Portugal's last-four fixture against Wales on Wednesday will be their fifth EURO semi-final in nine editions – if the previous four are anything to go by, it will be a cracker.
1984: Portugal 2-3 France, aet (Domergue 24 114, Platini 119; Rui Jordão 74 98)
One of the competition's all-time classics. It was pretty much one-way traffic after Jean-François Domergue thumped in the opener – until Rui Jordão headed in the equaliser that is. From then on it was thrilling end-to-end stuff in Marseille, with the pendulum swaying one way then the other. Jordão edged Portugal ahead and the siege began. Domergue made it 2-2, setting the stage for French skipper Michel Platini, creator of France's first two goals, to clip in his eighth of the finals. Pandemonium ensued.
2000: France 2-1 Portugal, aet (Henry 51, Zidane 117pen; Nuno Gomes 19)
Portugal broke the deadlock with their first effort on goal on 19 minutes but France rose to the challenge, finally fashioning an equaliser through Thierry Henry. Still, had Abel Xavier's added-time header been any further away from Fabien Barthez, it would have been Portugal, not Les Bleus in the final. Zinédine Zidane ensured otherwise with the shoot-out looming, converting from the spot to give France a golden-goal victory in Brussels after Xavier was adjudged to have handled a Sylvain Wiltord strike.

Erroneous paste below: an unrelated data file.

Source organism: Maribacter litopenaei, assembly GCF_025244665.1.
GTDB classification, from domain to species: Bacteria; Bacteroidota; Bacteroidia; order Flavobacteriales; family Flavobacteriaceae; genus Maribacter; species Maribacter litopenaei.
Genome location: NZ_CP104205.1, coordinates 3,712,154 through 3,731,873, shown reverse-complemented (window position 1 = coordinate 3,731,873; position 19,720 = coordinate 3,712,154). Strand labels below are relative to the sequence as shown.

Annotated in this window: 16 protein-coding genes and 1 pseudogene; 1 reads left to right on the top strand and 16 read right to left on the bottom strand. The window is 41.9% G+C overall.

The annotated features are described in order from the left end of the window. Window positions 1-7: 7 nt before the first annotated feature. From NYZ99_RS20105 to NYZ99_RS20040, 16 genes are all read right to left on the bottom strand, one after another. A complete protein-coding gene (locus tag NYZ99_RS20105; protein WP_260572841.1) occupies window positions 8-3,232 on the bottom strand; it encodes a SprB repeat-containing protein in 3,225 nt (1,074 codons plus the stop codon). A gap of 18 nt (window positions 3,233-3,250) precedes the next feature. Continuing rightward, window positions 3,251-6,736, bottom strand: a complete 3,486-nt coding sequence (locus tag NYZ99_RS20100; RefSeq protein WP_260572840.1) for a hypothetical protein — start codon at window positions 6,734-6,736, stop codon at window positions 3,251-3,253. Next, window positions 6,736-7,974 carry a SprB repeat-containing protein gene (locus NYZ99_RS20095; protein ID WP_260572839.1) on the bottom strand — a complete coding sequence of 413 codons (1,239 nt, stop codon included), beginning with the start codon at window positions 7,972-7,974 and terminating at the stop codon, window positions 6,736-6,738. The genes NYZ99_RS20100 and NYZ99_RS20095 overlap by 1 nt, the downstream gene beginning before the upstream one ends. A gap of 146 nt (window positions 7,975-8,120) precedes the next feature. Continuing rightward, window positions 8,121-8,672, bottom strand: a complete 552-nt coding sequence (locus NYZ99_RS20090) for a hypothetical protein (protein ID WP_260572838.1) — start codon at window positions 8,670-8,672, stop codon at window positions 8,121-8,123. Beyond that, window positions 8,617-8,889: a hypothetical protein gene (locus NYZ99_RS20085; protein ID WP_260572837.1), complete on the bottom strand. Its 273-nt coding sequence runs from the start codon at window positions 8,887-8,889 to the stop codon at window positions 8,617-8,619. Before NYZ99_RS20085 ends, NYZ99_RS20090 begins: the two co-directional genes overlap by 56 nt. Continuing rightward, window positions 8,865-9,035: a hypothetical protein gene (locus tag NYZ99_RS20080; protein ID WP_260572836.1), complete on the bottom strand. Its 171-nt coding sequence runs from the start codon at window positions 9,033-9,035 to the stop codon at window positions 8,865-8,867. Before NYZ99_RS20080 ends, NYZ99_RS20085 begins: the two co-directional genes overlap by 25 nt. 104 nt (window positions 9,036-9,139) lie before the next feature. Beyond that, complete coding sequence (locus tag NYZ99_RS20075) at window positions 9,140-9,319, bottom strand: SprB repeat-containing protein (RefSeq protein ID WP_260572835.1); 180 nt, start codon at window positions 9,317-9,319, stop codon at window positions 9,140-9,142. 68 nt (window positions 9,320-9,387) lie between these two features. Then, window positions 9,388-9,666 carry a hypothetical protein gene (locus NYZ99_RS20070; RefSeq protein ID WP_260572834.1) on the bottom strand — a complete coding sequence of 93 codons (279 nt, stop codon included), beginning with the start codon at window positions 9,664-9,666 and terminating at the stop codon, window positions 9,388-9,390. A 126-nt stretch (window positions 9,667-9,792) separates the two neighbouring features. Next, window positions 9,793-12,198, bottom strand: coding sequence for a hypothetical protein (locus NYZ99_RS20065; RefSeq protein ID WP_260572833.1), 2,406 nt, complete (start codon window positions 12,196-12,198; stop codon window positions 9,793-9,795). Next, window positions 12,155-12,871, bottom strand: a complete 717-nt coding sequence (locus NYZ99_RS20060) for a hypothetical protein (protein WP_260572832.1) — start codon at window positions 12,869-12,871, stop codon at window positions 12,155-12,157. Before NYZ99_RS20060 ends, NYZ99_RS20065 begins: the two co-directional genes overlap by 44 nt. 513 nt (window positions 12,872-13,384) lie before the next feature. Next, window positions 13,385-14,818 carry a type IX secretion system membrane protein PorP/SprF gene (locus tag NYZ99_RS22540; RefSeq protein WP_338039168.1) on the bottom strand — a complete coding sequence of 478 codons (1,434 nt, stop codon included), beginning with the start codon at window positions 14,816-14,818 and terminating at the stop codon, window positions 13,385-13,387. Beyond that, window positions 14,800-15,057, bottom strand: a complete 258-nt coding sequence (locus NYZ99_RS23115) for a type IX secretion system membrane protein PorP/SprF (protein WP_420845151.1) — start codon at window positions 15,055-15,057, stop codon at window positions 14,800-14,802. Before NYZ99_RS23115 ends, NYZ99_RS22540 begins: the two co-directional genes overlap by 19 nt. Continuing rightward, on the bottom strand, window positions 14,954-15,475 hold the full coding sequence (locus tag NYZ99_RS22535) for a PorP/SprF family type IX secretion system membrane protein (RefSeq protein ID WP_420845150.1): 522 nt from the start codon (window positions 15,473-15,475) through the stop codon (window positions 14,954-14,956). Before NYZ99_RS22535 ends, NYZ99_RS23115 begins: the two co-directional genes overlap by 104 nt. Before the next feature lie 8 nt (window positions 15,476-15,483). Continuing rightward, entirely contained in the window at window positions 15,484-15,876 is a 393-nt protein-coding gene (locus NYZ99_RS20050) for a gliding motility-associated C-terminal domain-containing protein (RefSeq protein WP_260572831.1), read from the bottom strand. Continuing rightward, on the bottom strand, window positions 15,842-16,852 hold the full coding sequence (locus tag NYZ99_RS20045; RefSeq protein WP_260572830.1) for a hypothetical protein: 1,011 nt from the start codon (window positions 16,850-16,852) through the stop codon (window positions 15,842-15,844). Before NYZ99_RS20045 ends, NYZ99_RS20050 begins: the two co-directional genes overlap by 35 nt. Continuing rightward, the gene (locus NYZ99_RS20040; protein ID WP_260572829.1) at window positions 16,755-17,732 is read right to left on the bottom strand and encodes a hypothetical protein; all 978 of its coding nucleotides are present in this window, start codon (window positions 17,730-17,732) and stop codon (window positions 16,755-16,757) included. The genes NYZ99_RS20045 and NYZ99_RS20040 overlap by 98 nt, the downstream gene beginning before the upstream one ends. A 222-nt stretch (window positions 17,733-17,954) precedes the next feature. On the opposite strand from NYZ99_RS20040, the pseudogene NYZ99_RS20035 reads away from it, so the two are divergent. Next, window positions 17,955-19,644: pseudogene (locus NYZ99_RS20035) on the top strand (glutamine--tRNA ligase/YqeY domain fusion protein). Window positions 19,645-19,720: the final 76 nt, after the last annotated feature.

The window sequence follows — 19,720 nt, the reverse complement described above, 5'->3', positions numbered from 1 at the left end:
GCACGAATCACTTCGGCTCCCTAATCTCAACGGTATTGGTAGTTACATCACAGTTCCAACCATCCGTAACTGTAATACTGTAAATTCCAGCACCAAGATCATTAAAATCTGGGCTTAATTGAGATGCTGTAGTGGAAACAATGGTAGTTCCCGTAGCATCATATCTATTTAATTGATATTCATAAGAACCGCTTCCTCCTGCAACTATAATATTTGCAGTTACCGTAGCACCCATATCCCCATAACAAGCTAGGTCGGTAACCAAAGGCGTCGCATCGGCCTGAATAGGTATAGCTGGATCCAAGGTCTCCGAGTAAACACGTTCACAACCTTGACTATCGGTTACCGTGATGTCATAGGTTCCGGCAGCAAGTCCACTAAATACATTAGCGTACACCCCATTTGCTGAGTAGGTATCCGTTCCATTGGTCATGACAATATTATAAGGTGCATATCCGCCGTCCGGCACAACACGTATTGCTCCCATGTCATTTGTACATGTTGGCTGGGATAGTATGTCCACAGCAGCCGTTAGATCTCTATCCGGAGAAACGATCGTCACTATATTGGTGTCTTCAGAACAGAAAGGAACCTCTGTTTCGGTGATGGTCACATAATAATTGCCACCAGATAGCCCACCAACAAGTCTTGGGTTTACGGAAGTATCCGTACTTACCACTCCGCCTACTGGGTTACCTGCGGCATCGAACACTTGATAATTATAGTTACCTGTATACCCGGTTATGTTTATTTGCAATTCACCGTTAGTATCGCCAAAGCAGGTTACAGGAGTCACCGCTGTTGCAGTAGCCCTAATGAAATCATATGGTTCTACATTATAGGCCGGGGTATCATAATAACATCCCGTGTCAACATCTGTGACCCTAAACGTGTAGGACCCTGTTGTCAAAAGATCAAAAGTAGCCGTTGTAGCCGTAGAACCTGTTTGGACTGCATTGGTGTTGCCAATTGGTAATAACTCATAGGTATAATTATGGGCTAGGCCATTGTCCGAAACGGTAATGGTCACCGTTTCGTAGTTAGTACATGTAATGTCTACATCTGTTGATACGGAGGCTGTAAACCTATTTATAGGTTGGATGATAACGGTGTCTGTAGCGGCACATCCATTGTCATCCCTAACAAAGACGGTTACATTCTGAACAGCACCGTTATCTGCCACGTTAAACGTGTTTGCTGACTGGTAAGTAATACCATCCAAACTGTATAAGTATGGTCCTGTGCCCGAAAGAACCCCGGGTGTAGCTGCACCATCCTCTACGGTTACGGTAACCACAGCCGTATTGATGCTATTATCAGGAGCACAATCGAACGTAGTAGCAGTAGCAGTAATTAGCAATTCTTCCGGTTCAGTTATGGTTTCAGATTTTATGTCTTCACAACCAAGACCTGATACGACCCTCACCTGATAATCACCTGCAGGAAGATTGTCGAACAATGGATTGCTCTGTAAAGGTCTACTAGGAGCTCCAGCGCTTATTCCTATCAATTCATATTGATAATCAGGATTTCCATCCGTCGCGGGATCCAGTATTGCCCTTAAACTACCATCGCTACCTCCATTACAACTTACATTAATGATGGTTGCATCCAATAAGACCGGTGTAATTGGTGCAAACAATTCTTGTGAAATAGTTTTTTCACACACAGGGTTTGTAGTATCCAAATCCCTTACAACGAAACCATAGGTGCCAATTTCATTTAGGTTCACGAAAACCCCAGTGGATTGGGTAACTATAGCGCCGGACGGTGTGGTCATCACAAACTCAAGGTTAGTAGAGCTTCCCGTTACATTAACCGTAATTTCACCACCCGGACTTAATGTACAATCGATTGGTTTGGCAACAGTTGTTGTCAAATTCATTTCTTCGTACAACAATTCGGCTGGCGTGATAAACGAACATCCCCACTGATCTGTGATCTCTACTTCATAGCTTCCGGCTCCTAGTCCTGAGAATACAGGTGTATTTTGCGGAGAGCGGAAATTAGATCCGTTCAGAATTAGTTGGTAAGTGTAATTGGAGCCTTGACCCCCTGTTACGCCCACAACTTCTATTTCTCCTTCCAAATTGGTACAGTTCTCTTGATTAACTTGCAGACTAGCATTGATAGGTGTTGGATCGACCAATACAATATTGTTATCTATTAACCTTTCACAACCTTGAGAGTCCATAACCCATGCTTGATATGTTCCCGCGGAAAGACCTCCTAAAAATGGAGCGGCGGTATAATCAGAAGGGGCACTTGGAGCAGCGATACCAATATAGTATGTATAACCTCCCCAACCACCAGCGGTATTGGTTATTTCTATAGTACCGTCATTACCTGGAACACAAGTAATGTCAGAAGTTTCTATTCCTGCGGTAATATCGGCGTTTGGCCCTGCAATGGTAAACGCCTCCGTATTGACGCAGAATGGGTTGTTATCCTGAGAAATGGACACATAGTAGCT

2004: Portugal 2-1 Netherlands (Ronaldo 26, Maniche 58; Jorge Andrade og 63)
A blistering finish from Maniche stole the show in Lisbon where Portugal became the first EURO host nation in two decades to qualify for the final. Led by Luís Figo, inspired by Deco and anchored by a resolute defence that included Ricardo Carvalho, the Selecção had forged in front through the 19-year-old Ronaldo's header. Portugal only narrowly avoided disaster, though. First Jorge Andrade put through his own net, then Roy Makaay came within centimetres of bringing the Orange back to level terms.
2012: Portugal 0-0 Spain, Spain won 4-2 on pens
This was a familiar story of what might have been for the Portuguese. With a minute to go in the Iberian derby in Donetsk, Raul Meireles broke through the middle and there, unmarked to his left, was Ronaldo. The Portugal captain, uncharacteristically, sliced high and wide. A tense encounter duly went to extra time and penalties, where spot-kick misses from João Moutinho and Bruno Alves enabled Cesc Fàbregas to clinch victory for the title holders (and champions-elect).